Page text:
Wisdom From the Wemmicks – Pt. 2!

After Alex shared about her experience reading Max Lucado’s Wemmicks books, she decided to share some of the books with her life group. They read You are Special and You are Mine, and had a time of sharing about the gospel truths and life lessons they drew from the books.

Here’s Kaylin, one of the juniors in Klesis at Berkeley, with another plug for the wonderful children’s books:

This was one of the most memorable life group times. I was struck afresh by how the gospel is so simple that it can be presented in a children’s book, while I often make the gospel unnecessarily complicated. I found the Wemmicks and Punchinello’s story to be true to our own world, and was able to draw wisdom that achievements and material possessions are just stars, dots, boxes, and balls. Their story reaffirmed that I am not special because of anything I do, but the fact that I am the Maker’s. The gospel was so clear to me as I was reading the book and I was warmed by Eli’s love towards Punchinello. These books are so good; they are truly layered and deep! After life group, I went on amazon to find the whole collection to read to my baby cousins. 🙂

A limited quantity of the entire collection will be available at the bookstore soon! Perfect gifts for the holidays. 

Book Review: The Mysterious Island

Awhile ago, Johnny, one of the Element youth guys asked me during our Bibliopolis time if I had a copy of The Mysterious Island. I had never heard of the book (gasp!), and when I asked him where he heard about it, he told me his small group leader Denny (class of 2013 from Gracepoint Berkeley church) told him that he had to read it. Always on the hunt for new voices to feature on the blog, I shamelessly asked him to write a review. And he did!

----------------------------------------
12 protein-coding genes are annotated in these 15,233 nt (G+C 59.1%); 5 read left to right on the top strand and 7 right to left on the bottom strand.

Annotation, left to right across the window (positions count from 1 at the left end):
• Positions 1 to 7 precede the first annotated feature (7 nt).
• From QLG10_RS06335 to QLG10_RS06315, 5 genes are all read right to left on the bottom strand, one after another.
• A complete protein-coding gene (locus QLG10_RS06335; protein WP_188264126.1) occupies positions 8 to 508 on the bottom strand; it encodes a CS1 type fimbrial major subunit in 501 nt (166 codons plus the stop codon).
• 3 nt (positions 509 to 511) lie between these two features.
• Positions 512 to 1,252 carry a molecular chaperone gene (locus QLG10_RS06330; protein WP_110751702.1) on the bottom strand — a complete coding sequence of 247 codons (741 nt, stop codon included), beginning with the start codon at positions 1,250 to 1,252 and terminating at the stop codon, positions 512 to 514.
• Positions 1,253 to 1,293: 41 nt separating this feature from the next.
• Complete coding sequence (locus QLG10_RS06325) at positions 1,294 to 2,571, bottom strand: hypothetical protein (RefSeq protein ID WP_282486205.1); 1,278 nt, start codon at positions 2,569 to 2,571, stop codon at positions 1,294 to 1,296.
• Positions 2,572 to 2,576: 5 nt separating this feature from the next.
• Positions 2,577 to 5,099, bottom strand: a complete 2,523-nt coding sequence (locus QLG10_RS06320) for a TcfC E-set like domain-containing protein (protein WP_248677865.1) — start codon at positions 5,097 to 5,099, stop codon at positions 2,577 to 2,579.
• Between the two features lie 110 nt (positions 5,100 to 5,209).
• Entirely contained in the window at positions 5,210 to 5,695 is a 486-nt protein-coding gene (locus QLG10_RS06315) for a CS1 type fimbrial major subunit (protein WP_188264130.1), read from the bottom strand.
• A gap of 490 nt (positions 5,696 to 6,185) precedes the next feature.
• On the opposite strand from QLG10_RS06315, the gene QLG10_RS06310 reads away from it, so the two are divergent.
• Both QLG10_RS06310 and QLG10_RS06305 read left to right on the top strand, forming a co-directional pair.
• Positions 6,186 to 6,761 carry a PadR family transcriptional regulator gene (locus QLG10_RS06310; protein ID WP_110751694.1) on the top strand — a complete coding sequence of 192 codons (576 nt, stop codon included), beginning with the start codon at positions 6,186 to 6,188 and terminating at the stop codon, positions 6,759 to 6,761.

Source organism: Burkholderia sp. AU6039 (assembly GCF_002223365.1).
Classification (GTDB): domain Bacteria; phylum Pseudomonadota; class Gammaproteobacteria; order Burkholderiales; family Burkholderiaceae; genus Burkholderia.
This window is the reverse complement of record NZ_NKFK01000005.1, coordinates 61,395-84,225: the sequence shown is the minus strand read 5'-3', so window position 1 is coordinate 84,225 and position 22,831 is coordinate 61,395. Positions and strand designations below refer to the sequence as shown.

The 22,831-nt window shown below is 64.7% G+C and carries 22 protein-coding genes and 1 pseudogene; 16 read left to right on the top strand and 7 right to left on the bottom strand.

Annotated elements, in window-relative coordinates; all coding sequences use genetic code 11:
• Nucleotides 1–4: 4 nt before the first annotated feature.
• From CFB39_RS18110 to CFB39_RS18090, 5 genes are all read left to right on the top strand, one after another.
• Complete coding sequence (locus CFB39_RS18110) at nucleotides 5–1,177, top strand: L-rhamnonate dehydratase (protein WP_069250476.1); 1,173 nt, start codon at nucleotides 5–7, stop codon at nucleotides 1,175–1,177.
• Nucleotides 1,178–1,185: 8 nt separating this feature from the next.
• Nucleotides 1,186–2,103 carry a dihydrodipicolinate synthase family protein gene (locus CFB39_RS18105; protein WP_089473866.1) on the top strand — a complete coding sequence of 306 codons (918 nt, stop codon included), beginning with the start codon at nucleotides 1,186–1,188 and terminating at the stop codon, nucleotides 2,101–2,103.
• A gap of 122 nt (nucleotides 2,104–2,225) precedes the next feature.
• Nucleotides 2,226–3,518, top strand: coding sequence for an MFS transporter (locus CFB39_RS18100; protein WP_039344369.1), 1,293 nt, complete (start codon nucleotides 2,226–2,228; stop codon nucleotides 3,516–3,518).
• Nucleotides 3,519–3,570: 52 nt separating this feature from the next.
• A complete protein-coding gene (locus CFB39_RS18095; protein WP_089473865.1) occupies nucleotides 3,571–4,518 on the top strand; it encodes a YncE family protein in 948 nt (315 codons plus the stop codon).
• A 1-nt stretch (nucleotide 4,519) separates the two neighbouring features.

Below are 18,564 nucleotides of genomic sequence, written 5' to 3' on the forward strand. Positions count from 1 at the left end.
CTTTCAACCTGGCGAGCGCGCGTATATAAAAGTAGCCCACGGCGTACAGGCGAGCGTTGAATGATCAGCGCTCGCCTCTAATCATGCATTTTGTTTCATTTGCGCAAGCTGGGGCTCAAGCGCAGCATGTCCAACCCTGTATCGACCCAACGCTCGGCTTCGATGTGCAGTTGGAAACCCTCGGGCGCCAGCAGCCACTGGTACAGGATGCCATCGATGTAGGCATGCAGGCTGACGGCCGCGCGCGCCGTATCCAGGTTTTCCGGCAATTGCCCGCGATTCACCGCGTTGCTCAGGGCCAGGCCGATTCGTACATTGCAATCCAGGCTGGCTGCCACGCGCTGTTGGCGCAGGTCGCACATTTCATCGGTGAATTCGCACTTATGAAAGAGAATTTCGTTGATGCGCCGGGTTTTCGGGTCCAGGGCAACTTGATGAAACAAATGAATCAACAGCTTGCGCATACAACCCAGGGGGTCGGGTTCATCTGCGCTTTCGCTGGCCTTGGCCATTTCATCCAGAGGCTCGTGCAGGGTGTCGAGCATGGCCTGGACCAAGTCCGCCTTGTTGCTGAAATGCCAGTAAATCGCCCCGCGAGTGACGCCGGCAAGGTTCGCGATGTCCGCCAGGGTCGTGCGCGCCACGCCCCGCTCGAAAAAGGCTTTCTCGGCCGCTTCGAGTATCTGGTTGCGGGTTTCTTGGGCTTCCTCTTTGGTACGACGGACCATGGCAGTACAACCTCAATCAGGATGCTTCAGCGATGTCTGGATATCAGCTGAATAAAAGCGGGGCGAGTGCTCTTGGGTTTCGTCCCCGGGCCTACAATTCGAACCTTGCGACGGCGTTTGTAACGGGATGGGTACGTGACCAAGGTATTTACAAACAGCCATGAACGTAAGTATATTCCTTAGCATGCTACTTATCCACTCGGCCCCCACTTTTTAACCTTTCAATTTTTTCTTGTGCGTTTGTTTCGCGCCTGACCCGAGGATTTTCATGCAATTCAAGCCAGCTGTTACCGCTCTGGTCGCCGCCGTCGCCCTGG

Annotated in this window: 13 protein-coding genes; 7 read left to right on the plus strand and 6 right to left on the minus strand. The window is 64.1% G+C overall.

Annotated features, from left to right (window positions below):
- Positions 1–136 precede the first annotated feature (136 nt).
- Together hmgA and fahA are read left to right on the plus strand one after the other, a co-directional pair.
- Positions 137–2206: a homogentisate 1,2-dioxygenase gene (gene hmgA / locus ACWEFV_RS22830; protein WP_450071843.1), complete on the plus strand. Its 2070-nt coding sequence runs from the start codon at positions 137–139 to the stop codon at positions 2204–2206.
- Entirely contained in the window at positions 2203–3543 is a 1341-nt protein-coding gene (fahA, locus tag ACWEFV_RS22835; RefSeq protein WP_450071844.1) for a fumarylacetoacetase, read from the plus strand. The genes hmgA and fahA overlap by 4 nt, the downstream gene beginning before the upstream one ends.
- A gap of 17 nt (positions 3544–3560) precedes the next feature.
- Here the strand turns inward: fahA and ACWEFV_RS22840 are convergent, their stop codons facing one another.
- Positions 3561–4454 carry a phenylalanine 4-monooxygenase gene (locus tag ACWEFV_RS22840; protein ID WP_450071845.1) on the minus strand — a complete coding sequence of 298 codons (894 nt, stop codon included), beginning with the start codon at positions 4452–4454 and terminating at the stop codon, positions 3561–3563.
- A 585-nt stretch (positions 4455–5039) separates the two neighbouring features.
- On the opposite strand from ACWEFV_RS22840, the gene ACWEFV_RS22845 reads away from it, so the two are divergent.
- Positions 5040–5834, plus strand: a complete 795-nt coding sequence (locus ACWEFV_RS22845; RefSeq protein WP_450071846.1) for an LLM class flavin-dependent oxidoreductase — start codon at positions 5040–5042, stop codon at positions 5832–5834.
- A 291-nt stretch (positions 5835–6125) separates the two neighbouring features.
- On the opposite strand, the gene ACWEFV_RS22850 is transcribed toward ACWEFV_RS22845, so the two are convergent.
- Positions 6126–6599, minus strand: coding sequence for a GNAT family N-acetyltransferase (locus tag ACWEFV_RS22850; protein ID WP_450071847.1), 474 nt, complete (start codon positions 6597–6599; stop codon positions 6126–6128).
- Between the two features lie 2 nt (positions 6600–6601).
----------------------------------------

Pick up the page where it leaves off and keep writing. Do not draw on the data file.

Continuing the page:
mysterious_island-coverIn 8th grade, I read a book called The Mysterious Island, by Jules Verne. I wanted to read it because I had also read Around the World in 80 days, Journey to the Center of the Earth and 20,000 Leagues Under the Sea by that same author and thought it was good stuff. I actually don’t remember too much of the content now, but the book did have a partial influence on my college major and career path.
The book is set during the American Civil War and has five dudes and a dog from the Union army who escaped, as war prisoners, if I recall correctly, in a hot air balloon. They land on the eponymous island and now they have to find a way to get back to society somehow.
The main character is the balleringest civil engineer and through his ingenuity, he’s able to find systematic ways to find and cook food, create nitroglycerin to blow up granite and use it to create space in a granite cliff behind a waterfall so that they can have a fortress to protect themselves from wild animals. He somehow makes a telegraph on this deserted island and is able to determine where they landed as well. On the island, they also encounter an orangutan which they adopt as their pet. And all the while, of course, mysterious things keep happening on the island, where the stranded characters suspect there is someone else on the island.